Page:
Deploying and investing in Linux means significant IT savings not just in software licensing but by moving to a shared commodity IT architecture, according to Oracle.
Attendees at LinuxWorld Expo in New York heard Oracle describe Linux as a catalyst in changing the fundamental way we go about computing.
"Linux is not just about lower cost. It's about enabling building blocks," said Dave Dargo, vice president at Oracle.
These building blocks comprise low cost Intel/AMD powered hardware, such as blade servers and multiprocessor systems, with the shared storage using storage area networks and network attached storage linked by high speed interconnects.
Running Linux on such an infrastructure provides a cost-effective network for grid computing that will dramatically cut the cost of IT in corporations, according to Dargo.
"All industries that have adopted standard building blocks have seen their costs go down and reliability go up," he said. "Linux is the foundation for grid computing."
Like many Linux advocates at the show, Dargo insisted that corporate Linux deployments are set to boom this year.
Key to that growth, Oracle believes, will be the ability for enterprises to be sure of support for the applications they deploy on Linux.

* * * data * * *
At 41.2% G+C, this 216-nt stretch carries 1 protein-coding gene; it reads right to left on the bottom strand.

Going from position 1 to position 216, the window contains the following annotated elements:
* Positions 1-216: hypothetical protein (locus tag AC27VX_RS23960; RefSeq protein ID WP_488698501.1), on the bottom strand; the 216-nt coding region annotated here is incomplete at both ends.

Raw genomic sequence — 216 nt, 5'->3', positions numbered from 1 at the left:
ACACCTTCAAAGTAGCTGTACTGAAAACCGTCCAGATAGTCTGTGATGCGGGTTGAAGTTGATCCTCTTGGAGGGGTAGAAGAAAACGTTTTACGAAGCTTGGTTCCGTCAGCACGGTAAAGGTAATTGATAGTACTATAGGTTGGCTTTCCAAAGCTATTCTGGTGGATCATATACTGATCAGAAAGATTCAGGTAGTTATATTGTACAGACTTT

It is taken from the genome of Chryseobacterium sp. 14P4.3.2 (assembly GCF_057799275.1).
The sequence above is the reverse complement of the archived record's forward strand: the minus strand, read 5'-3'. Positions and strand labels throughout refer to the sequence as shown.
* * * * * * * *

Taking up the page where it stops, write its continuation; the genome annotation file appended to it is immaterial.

The database giant has offered support for Oracle on Linux at no additional cost to its support customers, which Dargo claims has been a key factor in swelling interest in Linux within its user base.
Unix developers' ability to use their existing skills to develop for the Linux platform will also speed the switch to Linux.
"Linux is set for significant uptake because with Linux there is skill set retention among developers," said Dargo.
"This is the most compelling price point: Linux retains what developers have learnt over the past decade."
Oracle has already taken its own developers into a Linux-based grid network.
"In October last year, all our application developers for the e-biz suite moved to develop in a Linux-on-Intel environment managed in a grid," said Dargo.
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